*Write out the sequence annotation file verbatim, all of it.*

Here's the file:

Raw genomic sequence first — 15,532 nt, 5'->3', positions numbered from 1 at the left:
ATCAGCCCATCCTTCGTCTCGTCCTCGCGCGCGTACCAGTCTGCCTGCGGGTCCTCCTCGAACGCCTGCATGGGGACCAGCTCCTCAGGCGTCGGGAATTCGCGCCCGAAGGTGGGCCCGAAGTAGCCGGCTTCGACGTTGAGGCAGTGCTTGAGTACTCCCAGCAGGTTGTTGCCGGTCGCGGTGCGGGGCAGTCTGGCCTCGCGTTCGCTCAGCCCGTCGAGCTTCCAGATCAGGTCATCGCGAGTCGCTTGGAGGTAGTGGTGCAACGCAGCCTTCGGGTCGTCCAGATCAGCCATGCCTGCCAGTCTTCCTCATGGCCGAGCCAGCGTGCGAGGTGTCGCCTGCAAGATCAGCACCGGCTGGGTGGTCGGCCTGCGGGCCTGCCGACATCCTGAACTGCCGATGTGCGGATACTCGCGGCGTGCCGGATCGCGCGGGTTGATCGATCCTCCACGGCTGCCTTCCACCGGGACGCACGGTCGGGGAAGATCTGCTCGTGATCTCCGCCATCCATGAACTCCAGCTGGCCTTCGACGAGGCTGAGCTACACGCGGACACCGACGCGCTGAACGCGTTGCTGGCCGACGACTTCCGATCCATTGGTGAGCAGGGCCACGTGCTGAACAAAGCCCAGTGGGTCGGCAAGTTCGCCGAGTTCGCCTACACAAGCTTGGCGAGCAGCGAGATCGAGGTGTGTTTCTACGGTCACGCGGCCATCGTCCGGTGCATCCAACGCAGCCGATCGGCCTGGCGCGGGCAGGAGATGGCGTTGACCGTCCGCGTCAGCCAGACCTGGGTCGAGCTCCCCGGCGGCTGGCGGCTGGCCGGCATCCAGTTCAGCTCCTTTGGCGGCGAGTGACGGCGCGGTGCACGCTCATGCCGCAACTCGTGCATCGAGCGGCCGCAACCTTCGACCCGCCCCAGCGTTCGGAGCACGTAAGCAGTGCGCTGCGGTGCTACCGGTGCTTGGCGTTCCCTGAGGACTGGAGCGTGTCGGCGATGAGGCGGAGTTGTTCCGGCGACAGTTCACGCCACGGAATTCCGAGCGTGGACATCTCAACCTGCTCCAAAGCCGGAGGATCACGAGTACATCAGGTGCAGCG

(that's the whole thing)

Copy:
Raw genomic sequence first — 15,532 nt, 5'->3', positions numbered from 1 at the left:
ATCAGCCCATCCTTCGTCTCGTCCTCGCGCGCGTACCAGTCTGCCTGCGGGTCCTCCTCGAACGCCTGCATGGGGACCAGCTCCTCAGGCGTCGGGAATTCGCGCCCGAAGGTGGGCCCGAAGTAGCCGGCTTCGACGTTGAGGCAGTGCTTGAGTACTCCCAGCAGGTTGTTGCCGGTCGCGGTGCGGGGCAGTCTGGCCTCGCGTTCGCTCAGCCCGTCGAGCTTCCAGATCAGGTCATCGCGAGTCGCTTGGAGGTAGTGGTGCAACGCAGCCTTCGGGTCGTCCAGATCAGCCATGCCTGCCAGTCTTCCTCATGGCCGAGCCAGCGTGCGAGGTGTCGCCTGCAAGATCAGCACCGGCTGGGTGGTCGGCCTGCGGGCCTGCCGACATCCTGAACTGCCGATGTGCGGATACTCGCGGCGTGCCGGATCGCGCGGGTTGATCGATCCTCCACGGCTGCCTTCCACCGGGACGCACGGTCGGGGAAGATCTGCTCGTGATCTCCGCCATCCATGAACTCCAGCTGGCCTTCGACGAGGCTGAGCTACACGCGGACACCGACGCGCTGAACGCGTTGCTGGCCGACGACTTCCGATCCATTGGTGAGCAGGGCCACGTGCTGAACAAAGCCCAGTGGGTCGGCAAGTTCGCCGAGTTCGCCTACACAAGCTTGGCGAGCAGCGAGATCGAGGTGTGTTTCTACGGTCACGCGGCCATCGTCCGGTGCATCCAACGCAGCCGATCGGCCTGGCGCGGGCAGGAGATGGCGTTGACCGTCCGCGTCAGCCAGACCTGGGTCGAGCTCCCCGGCGGCTGGCGGCTGGCCGGCATCCAGTTCAGCTCCTTTGGCGGCGAGTGACGGCGCGGTGCACGCTCATGCCGCAACTCGTGCATCGAGCGGCCGCAACCTTCGACCCGCCCCAGCGTTCGGAGCACGTAAGCAGTGCGCTGCGGTGCTACCGGTGCTTGGCGTTCCCTGAGGACTGGAGCGTGTCGGCGATGAGGCGGAGTTGTTCCGGCGACAGTTCACGCCACGGAATTCCGAGCGTGGACATCTCAACCTGCTCCAAAGCCGGAGGATCACGAGTACATCAGGTGCAGCG